People living with opioid addiction are increasingly using the inhalation method to get high, warns a new review published Monday in JAMA Neurology. The technique known as “chasing the dragon”, which involves heating up heroin and inhaling its fumes through a pipe, may be safer in some ways than injection, but it comes with its own set of devastating side effects, including irreversible brain damage and dementia.
The doctors behind the study, led by neurologist Ciro Ramos-Estebanez of the University Hospitals Cleveland Medical Center in Ohio, were inspired to study the topic after coming across a strange case in 2015.
A young woman suffering from opioid intoxication had fallen into a coma. The coma was caused by a buildup of spinal fluid in her brain, a condition known as hydrocephalus. The woman’s spinal fluid had become trapped by chronic inflammation in the brain caused by inhaling heroin.
She ultimately recovered from her coma, though with lasting cognitive impairment, after doctors performed emergency surgery that drained the lodged spinal fluid.
It was the first case of hydrocephalus linked to inhaled heroin ever reported, and it made Ramos-Estebanez and his team eager to understand the phenomenon better.
“This is something that’s unrecognised by physicians — people don’t really think about it. And that’s a problem,” Ramos-Estebanez, also an assistant professor of neurology at the Case Western Reserve University School of Medicine, told Gizmodo. “It’s something we can’t neglect any more.”
Looking at more than 30 studies and case reports, which included the cases of two other patients at their hospital, the team settled on some basic observations.
For one, while there’s sparse information on how often addicts are inhaling heroin, the little data that does exist suggests it’s the fastest growing method of use, the team found.
In countries such as Sri Lanka, Norway and India, over two-thirds of heroin users admit inhaling it regularly. In the US, injection is still the most common method, but inhalation is increasing, especially in cities and areas east of the Mississippi.
It’s also becoming more popular among teens. In 2014, the team found, 21 per cent of all inpatient hospital visits due to heroin abuse among 12- to 19-year-olds involved inhalation.
The extent of damage caused by inhaling heroin also runs along a spectrum. At its mildest, it can cause memory loss and mild but long-lasting cognitive impairment; at its worst, it can kill off and create sponge-like holes in the brain’s white matter, the bundles of connective fibre that allow brain cells to talk to one another. That can lead to seizures, problems speaking, progressively worse dementia, coma and death.
Ramos-Estebanez and his team also developed a theory as how and why this damage happens. The high temperatures used to vaporise heroin, they speculate, metabolise it into a chemical that can cross the blood-brain barrier with greater ease. And because how fast it gets to the brain, these chemicals aren’t metabolised by the body into a relatively less toxic substance. The end result is a potent high that is more directly dangerous to the brain.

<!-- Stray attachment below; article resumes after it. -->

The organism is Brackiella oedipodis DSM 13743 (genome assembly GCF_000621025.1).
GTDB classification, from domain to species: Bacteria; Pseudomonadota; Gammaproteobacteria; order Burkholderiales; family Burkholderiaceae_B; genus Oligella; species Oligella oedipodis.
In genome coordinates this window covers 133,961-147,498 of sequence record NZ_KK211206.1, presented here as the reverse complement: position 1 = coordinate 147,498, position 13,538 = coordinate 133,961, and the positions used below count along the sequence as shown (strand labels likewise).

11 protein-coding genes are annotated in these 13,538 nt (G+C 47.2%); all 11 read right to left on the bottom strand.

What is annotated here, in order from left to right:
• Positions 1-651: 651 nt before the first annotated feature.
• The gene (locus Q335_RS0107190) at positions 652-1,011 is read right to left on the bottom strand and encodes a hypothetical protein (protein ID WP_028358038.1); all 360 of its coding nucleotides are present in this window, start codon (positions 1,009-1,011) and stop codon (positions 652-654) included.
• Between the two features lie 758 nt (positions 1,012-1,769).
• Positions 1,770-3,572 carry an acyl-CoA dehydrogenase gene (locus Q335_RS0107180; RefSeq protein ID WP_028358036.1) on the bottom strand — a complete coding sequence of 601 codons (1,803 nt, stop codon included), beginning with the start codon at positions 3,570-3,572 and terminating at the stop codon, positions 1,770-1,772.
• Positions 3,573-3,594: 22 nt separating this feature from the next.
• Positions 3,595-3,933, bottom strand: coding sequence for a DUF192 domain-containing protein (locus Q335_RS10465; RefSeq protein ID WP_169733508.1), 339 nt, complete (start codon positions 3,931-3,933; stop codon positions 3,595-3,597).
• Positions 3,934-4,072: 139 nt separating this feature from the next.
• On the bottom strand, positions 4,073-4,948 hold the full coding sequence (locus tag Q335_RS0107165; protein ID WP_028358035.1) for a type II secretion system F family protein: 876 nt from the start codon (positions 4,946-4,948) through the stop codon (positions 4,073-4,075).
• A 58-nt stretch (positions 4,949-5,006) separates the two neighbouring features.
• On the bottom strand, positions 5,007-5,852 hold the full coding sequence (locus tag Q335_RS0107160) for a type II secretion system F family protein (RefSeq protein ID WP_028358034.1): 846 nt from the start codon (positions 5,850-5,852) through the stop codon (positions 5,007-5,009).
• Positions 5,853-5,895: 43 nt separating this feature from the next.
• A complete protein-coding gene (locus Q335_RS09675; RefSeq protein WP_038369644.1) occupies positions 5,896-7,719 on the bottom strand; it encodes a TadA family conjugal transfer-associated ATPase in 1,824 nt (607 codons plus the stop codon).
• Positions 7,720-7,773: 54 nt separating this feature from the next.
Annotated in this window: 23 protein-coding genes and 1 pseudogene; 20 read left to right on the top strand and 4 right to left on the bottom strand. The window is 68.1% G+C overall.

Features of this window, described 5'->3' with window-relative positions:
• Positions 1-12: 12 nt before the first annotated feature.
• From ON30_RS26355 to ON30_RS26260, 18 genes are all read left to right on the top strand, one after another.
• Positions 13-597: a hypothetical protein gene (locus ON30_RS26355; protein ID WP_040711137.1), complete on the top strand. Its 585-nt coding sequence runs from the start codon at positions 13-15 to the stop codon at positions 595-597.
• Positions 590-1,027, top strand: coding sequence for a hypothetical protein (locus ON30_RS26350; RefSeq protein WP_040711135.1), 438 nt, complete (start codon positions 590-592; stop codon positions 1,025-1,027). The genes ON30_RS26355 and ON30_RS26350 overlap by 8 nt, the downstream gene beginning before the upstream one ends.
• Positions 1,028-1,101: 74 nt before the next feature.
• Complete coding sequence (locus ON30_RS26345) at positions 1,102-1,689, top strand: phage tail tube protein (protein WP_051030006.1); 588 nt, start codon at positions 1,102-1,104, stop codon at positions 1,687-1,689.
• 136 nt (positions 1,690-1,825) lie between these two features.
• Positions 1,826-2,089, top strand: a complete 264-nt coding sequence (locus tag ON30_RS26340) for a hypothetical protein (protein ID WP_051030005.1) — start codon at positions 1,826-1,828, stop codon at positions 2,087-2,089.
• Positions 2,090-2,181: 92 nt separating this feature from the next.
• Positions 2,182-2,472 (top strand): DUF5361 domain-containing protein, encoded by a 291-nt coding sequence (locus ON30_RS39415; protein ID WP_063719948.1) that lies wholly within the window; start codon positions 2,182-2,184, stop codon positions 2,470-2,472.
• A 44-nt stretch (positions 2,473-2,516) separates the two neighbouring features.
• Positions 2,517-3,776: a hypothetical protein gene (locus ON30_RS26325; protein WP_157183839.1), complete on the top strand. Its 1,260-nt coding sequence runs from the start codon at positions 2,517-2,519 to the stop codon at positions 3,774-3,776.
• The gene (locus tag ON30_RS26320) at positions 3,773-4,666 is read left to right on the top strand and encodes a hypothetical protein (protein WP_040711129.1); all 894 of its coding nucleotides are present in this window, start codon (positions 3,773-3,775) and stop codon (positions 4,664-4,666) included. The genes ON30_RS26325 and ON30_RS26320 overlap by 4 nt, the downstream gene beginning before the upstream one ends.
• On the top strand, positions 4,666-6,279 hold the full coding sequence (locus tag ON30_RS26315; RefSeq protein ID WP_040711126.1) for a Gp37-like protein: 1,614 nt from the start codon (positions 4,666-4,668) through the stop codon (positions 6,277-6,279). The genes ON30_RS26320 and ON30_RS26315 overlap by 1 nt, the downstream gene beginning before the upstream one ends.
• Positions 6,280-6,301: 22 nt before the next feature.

“Most people who take heroin intravenously don’t develop this condition,” Ramos-Estebanez said. “You’re actually washing out the dose a bit before it gets to the brain.”
Inhaled heroin is usually heated on top of aluminium foil to create the fumes. That has led some doctors to wonder if traces of melted aluminium embedded into the vapour are more responsible for the brain-damaging effects. But Ramos-Estebanez notes that little evidence supports that theory. Since there are newer tests that can find aluminium in the brain, though, he supports studies that can definitively settle the debate.
Ultimately, Ramos-Estebanez wants doctors and the public to treat inhaled heroin as an emerging public health problem. Being able to recognise its signs in opioid users earlier might just be life-saving, too: Some small studies have identified a few drugs that seem capable of preventing further brain damage if administered quickly enough.
Some countries, including the UK, allow doctors to offer free foil to heroin users so they can inhale the drug rather than inject it. And while these users don’t seem to have the same health problems typically linked to inhaled heroin, Ramos-Estebanez notes that these users are often given support and treatment to wean themselves off addiction at the same time, and they have their doses supervised.
“You’re inhaling it in a controlled manner, same as how methadone is used in other countries, so it’s like taking any other medication,” he said. “But if you don’t do it a controlled manner, with heroin off the streets, then you’re going to end up in a hospital with a coma.”
Outside of these sites, Ramos-Estebanez wants to dispel the notion that inhaling heroin is necessarily safer than other routes, such as injection. Many people, for instance, may inhale to avoid the risk of catching bloodborne diseases through contaminated needles.
“‘Chasing the dragon’ is not as safe as portrayed. And this isn’t something some doctor is saying to scare people away, it’s reality,” Ramos-Estebanez said. “It’s a heavy cost for patients, their families and society itself.”
In addition to creating accurate criteria that doctors can use to diagnose people who have brain damage caused by inhaled heroin, Ramos-Estebanez and his team are also currently trying to establish a registry so cases can be better tracked and studied.